New Campaign Seeks to Improve Health of People With HIV and Prevent New Transmissions
The U.S. Department of Health and Human Services has launched a national campaign called “I am a Work of ART,” to encourage people with HIV who are not in care to seek and stay in care and achieve viral suppression.
“Everyone with HIV can stay healthy and achieve their potential through HIV medicine called antiretroviral therapy (ART). When taken as prescribed, ART allows people with HIV to protect their health as well as the health of others,” said ADM Rachel L. Levine, MD, Assistant Secretary for Health. “‘I am a Work of ART’ focuses on the positive benefits of being virally suppressed.”
People with HIV who take ART as prescribed to achieve and remain virally suppressed can live long, healthy lives and will not transmit HIV to their HIV-negative partners through sex.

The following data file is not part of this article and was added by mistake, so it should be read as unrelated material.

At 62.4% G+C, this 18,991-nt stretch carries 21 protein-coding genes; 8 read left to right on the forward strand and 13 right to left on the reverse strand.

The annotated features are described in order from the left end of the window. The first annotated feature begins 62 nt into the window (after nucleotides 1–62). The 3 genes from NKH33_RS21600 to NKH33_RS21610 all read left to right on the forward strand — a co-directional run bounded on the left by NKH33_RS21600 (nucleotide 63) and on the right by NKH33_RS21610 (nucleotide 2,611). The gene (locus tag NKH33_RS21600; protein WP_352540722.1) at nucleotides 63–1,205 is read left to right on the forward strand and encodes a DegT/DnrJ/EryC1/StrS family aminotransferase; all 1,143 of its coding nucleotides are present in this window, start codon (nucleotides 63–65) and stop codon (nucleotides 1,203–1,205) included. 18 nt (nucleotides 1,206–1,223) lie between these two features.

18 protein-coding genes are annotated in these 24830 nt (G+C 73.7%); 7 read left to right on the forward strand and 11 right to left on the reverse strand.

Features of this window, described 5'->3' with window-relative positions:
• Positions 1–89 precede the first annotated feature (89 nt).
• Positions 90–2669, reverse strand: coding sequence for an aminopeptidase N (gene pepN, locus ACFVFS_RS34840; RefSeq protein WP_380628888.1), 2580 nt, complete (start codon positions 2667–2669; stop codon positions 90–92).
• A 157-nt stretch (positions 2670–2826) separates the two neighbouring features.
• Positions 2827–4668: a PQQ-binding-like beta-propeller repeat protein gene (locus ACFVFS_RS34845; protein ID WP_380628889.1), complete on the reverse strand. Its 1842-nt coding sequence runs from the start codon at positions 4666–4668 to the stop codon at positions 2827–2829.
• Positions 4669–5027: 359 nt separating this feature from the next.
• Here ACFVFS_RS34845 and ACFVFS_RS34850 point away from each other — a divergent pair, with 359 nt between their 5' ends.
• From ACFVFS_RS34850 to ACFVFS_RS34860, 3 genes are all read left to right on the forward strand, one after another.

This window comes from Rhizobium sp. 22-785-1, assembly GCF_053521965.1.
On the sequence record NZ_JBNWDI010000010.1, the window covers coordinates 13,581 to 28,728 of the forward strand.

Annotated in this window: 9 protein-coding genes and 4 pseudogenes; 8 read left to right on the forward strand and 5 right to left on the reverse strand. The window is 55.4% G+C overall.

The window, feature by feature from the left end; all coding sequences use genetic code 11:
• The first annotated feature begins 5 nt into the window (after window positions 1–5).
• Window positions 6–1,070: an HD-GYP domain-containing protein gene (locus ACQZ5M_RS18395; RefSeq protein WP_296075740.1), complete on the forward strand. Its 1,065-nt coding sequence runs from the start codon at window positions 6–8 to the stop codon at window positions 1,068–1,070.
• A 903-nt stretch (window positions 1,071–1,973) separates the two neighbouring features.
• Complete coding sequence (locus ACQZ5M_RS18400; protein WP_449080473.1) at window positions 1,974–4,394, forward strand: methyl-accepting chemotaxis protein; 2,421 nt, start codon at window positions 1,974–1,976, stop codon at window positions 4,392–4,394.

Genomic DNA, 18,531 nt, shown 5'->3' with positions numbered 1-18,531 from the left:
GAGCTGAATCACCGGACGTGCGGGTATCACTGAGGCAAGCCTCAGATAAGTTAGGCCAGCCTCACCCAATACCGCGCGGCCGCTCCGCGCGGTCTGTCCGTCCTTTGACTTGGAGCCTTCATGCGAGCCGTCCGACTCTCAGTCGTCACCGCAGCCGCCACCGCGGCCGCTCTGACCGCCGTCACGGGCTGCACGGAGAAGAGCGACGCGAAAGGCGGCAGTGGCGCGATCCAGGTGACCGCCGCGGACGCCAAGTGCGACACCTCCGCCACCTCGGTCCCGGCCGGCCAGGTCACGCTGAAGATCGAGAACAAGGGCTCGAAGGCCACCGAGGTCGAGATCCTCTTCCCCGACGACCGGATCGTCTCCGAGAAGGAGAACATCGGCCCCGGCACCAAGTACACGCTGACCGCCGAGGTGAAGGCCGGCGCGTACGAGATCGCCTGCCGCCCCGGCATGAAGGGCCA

The campaign features individuals with HIV from different backgrounds—cisgender, transgender, Black, Latino, American Indian, younger, and older—who share their stories about living and thriving as a “Work of ART.”
“By engaging the community, including those with lived experience, local leadership, and providers in strategic locations across the country, we collectively release ‘I am a Work of ART’ to help the people who need it most,” said Kaye Hayes, MPA, Deputy Assistant Secretary for Infectious Disease and Director of the Office of Infectious Disease and HIV/AIDS Policy.
A full summer of campaign activities is planned, including a June 18 roundtable discussion among the campaign’s creative partners, facilitated by Harold Phillips, Director of the White House Office of National AIDS Policy.
Viral suppression is a key strategy of OIDP and the entire federal government under the National HIV/AIDS Strategy (2022-2025) (NHAS) and the Ending the HIV Epidemic in the U.S. (EHE) initiative. Both the NHAS and EHE initiatives aim to reduce new HIV infections in the United States by 90% by 2030.
For more information about the ‘I am a Work of ART’ campaign, visit HIV.gov/ART.